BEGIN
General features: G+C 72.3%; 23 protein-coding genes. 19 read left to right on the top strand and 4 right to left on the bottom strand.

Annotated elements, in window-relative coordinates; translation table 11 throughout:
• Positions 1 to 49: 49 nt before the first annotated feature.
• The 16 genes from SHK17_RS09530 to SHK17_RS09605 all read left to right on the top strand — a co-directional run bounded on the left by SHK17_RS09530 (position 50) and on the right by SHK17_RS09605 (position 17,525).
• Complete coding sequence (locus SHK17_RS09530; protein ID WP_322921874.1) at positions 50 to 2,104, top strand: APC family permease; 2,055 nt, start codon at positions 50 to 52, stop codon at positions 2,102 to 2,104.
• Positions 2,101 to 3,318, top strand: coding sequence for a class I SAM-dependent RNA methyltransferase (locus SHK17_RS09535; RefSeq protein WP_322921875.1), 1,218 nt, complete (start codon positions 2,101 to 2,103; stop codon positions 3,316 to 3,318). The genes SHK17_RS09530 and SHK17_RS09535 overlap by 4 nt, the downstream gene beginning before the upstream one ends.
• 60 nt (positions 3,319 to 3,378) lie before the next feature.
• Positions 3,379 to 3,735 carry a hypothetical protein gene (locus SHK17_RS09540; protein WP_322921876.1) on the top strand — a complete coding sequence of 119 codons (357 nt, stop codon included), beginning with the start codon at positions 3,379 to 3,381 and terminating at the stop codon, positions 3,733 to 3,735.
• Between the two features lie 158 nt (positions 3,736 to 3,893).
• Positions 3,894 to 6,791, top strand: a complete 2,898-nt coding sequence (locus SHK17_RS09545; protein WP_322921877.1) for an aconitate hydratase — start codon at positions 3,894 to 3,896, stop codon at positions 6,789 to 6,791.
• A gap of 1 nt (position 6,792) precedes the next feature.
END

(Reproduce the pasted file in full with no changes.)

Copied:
General features: G+C 72.3%; 23 protein-coding genes. 19 read left to right on the top strand and 4 right to left on the bottom strand.

Annotated elements, in window-relative coordinates; translation table 11 throughout:
• Positions 1 to 49: 49 nt before the first annotated feature.
• The 16 genes from SHK17_RS09530 to SHK17_RS09605 all read left to right on the top strand — a co-directional run bounded on the left by SHK17_RS09530 (position 50) and on the right by SHK17_RS09605 (position 17,525).
• Complete coding sequence (locus SHK17_RS09530; protein ID WP_322921874.1) at positions 50 to 2,104, top strand: APC family permease; 2,055 nt, start codon at positions 50 to 52, stop codon at positions 2,102 to 2,104.
• Positions 2,101 to 3,318, top strand: coding sequence for a class I SAM-dependent RNA methyltransferase (locus SHK17_RS09535; RefSeq protein WP_322921875.1), 1,218 nt, complete (start codon positions 2,101 to 2,103; stop codon positions 3,316 to 3,318). The genes SHK17_RS09530 and SHK17_RS09535 overlap by 4 nt, the downstream gene beginning before the upstream one ends.
• 60 nt (positions 3,319 to 3,378) lie before the next feature.
• Positions 3,379 to 3,735 carry a hypothetical protein gene (locus SHK17_RS09540; protein WP_322921876.1) on the top strand — a complete coding sequence of 119 codons (357 nt, stop codon included), beginning with the start codon at positions 3,379 to 3,381 and terminating at the stop codon, positions 3,733 to 3,735.
• Between the two features lie 158 nt (positions 3,736 to 3,893).
• Positions 3,894 to 6,791, top strand: a complete 2,898-nt coding sequence (locus SHK17_RS09545; protein WP_322921877.1) for an aconitate hydratase — start codon at positions 3,894 to 3,896, stop codon at positions 6,789 to 6,791.
• A gap of 1 nt (position 6,792) precedes the next feature.